Pet food bonanza in the jelly aisle

Steve’s breakdown: [Account review prediction] Rachael Ray Nutrish in one of the brands being bought by Smucker’s and with and name like Nutrish, it has to has good. HA!!

Ainsworth Pet Nutrition is the parent company for the pet foods and they have only been doing “Influencer Marketing” for Nutrish. We believe Smucker’s will be taking this to a whole new level so get ready for the review . . . Maybe for the entire company


  • J.M. Smucker is acquiring Ainsworth Pet Nutrition and exploring the sale of its U.S. baking business. The division, which includes Pillsbury, Robin Hood flour and cereal, and Martha White baking mixes, has been valued at about $700 million. No potential buyers have been announced.
  • The company said the Ainsworth Pet Nutrition deal is valued at approximately $1.7 billion, after an estimated $200-million tax benefit, and would expand its presence in the fast-growing pet food segment. The all-cash deal is being financed with debt.
  • The acquisition brings with it the Rachael Ray Nutrish premium dry dog food brand, which Smucker said complements its existing Nature’s Recipe line of dog foods and treats. Nutrish also makes premium cat food, which Smucker said would “help accelerate opportunities” within its current pet food offerings.

Food Dive Insight:

Smucker, founded in 1897, is trying to reposition itself by focusing on the lucrative specialty pet food market while unloading its slower-growing brands. Pet snacks and pet food, particularly the premium labels, are some of the most in-demand products in the market today. In addition to Nature’s Recipe, the company owns Big Heart Pet Brands and its Milk-Bone dog treats and Meow Mix cat food, which it bought in 2015 for $5.8 billion.

Smucker said it expects the privately held Ainsworth Pet Nutrition to contribute $800 million in net sales and $25 million in annual cost synergies in the first full year after the acquisition closes, which is planned for sometime later this spring or early summer.

It’s easy to see why Smucker is repositioning its business. Sales of its pet food brands increased 2.1% to $1.64 billion in the nine months ended Jan. 31, while sales of the company’s U.S. retail food products dropped 4.6% to $1.54 billion. The company’s iconic Pillsbury brand hasn’t been doing well as people consume more healthier and fresher foods, and it’s common for large CPG brands to reposition themselves as shopper tastes change.

In a research report, Barclays analysts said while it understood some of the “investor skepticism around this addition to the portfolio,” Smucker has significant experience integrating businesses despite changes taking place in the pet food industry.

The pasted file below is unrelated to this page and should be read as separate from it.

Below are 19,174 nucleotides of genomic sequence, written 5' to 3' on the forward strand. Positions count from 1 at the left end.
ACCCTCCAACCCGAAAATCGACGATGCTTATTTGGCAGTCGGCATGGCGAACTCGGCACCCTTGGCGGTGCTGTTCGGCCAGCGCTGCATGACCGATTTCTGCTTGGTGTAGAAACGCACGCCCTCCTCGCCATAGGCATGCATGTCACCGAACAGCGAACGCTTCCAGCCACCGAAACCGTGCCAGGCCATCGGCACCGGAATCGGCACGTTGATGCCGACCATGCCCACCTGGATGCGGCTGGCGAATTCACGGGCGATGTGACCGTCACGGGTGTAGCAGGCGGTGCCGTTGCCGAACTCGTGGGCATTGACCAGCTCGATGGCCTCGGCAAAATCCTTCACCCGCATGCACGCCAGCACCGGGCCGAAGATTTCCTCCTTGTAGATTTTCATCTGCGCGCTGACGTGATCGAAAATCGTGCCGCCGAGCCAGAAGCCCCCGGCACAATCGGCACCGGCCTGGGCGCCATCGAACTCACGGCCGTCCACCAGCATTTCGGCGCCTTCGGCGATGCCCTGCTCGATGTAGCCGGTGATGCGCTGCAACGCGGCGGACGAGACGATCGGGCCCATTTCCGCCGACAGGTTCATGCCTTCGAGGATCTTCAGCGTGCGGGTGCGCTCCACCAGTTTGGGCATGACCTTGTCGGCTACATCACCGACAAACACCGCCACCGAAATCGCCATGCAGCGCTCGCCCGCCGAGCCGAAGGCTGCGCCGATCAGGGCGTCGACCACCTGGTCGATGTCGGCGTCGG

“This transaction is another example of a packaged food company looking to transform its portfolio (albeit at a high multiple excluding synergies) more towards categories with growth (akin to)” General Mills/Blue Buffalo and Campbell Soup/Snyder’s-Lance, they said. “Notably, in this case, SJM (Smucker) already has a strong foothold in the pet category, with this acquisition increasing scale in the high growth ‘mass premium’ subcategory.”

A sale of the baking segment could provide Smucker with cash to invest in its coffee, peanut butter and snack brands. The company has already bolstered its R&D spending in some areas, particularly its struggling Folgers brand. Smucker recently introduced a line of premium coffee called 1850 aimed at millennials and existing Folgers fans that emphasized Folger’s connection to the California Gold Rush.

Richard Smucker, chairman of the food and pet company, told Food Dive in March 2017 the firm might seek to acquire smaller, trendier firms if their performance merited the investment.

“Having startups and smaller companies in the industry is healthy, even for the bigger guys, because if you are listening and watching what they’re doing you can learn, too,” he said. “We don’t create everything ourselves. In fact, sometimes if they do a really good job we might want to come and buy them.”

Smucker is far from the only food company tapping the pet food space for growth. General Mills announced in February that it was buying Blue Buffalo Pet Products for $8 billion. Nestle has Purina PetCare and Mars recently bought veterinary and dog care firm VCA. Their hope is the promise of more revenue because, according to Euromonitor, retail pet food sales outpaced those in the packaged foods space last year with increases of 3.7% and 1.2%, respectively.

This pattern is likely to continue as the pet food and snacks segment is now a $30-billion industry, and shows no sign of slowing down. Ainsworth alone has seen a compound annual growth rate of 48.6%, with sales of about $700 million last year, according to Jared Koerten, a senior research analyst for Euromonitor.


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